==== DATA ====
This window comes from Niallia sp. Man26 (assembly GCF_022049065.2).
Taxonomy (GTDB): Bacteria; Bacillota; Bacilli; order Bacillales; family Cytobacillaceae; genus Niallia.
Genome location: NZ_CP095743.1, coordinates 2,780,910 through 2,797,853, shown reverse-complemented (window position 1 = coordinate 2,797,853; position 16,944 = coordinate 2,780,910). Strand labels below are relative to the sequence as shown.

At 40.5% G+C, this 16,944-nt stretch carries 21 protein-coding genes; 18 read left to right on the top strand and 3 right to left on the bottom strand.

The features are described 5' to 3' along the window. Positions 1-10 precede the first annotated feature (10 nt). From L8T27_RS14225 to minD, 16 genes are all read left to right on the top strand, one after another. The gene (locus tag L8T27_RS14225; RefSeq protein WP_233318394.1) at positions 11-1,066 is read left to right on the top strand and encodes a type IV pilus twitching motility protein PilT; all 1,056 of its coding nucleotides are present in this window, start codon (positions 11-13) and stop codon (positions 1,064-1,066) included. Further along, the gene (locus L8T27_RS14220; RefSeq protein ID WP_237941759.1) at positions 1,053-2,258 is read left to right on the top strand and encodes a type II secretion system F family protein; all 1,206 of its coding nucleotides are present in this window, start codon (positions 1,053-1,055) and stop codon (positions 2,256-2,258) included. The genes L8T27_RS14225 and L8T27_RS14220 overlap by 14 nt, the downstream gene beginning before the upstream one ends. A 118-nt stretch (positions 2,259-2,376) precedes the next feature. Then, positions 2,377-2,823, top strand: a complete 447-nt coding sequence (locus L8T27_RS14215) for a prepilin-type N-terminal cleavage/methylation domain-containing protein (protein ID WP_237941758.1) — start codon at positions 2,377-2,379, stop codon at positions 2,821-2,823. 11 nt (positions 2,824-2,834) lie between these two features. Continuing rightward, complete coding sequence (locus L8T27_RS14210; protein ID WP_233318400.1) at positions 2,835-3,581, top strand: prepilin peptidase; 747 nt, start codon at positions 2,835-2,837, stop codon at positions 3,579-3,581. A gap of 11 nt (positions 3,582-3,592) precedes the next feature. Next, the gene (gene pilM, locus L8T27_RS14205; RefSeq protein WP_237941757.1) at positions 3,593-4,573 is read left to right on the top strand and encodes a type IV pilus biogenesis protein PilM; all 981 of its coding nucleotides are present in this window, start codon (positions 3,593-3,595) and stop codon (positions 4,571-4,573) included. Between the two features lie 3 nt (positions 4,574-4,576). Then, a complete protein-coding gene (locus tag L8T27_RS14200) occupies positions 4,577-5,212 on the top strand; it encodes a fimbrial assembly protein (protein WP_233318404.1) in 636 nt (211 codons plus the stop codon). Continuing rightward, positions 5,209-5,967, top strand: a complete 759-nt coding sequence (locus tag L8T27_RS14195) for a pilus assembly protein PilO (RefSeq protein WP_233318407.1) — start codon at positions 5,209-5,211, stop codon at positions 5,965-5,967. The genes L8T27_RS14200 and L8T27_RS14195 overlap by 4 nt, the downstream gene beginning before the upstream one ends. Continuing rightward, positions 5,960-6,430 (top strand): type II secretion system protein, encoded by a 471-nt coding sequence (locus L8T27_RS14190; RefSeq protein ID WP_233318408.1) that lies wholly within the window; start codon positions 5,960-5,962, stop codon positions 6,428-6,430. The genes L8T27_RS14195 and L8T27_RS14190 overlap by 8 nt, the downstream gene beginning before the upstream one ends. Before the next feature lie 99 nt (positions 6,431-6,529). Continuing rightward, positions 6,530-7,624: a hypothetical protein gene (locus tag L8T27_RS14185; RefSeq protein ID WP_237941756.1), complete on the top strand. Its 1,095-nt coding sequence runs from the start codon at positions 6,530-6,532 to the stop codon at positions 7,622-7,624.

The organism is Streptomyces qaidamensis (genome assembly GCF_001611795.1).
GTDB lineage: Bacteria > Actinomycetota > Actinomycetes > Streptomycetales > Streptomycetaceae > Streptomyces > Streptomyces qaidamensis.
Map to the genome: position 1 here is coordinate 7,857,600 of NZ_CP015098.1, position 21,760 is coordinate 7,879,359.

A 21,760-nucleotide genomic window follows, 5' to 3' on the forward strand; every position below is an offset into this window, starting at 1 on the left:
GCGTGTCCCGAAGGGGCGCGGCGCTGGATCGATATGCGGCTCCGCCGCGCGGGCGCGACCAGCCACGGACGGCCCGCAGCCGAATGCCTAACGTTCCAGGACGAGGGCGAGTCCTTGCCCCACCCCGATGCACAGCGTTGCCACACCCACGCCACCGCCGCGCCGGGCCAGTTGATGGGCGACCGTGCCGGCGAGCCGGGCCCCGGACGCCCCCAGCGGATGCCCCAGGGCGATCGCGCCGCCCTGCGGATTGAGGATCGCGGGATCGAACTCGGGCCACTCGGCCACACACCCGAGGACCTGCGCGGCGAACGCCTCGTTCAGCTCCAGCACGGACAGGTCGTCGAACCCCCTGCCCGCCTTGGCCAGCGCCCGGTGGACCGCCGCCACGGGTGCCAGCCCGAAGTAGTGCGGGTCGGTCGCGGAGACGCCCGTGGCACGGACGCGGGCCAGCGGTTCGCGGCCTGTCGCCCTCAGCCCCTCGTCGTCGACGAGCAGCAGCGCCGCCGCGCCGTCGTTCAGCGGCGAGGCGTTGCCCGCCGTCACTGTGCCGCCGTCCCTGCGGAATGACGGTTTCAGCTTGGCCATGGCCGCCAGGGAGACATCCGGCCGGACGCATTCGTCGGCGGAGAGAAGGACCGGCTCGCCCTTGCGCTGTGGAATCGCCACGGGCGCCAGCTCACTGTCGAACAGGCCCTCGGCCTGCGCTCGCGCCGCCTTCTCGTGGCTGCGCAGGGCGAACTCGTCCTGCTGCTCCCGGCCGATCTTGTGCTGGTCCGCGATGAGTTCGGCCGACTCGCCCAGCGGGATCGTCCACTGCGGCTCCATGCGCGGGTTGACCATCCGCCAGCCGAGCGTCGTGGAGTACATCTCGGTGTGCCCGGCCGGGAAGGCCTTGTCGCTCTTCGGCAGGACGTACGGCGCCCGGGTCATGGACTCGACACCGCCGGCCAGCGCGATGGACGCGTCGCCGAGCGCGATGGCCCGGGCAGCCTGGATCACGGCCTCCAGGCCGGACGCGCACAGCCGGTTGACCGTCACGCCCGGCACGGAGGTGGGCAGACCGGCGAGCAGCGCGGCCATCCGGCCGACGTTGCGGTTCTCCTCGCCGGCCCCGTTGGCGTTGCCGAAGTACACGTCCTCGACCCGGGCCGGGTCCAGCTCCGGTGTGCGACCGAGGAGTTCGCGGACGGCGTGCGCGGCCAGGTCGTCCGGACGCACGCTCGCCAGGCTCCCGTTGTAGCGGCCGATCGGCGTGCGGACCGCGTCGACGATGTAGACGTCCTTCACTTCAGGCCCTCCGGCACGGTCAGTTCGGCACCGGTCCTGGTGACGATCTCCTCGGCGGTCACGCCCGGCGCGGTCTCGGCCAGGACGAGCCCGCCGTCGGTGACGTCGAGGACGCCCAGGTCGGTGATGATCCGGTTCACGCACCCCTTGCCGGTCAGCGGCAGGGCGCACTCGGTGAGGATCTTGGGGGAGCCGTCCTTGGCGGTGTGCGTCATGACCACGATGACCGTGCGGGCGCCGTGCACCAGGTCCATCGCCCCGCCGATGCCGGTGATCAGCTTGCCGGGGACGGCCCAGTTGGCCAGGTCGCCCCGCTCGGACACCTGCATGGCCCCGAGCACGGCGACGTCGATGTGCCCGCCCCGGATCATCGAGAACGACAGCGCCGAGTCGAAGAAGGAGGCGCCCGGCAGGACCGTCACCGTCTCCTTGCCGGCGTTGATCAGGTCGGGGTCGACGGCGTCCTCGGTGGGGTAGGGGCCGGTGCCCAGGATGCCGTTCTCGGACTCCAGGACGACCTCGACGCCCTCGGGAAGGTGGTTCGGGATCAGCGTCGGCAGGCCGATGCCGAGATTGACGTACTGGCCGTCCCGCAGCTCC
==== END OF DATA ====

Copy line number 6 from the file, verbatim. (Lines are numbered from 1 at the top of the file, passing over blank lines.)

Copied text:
The organism is Streptomyces qaidamensis (genome assembly GCF_001611795.1).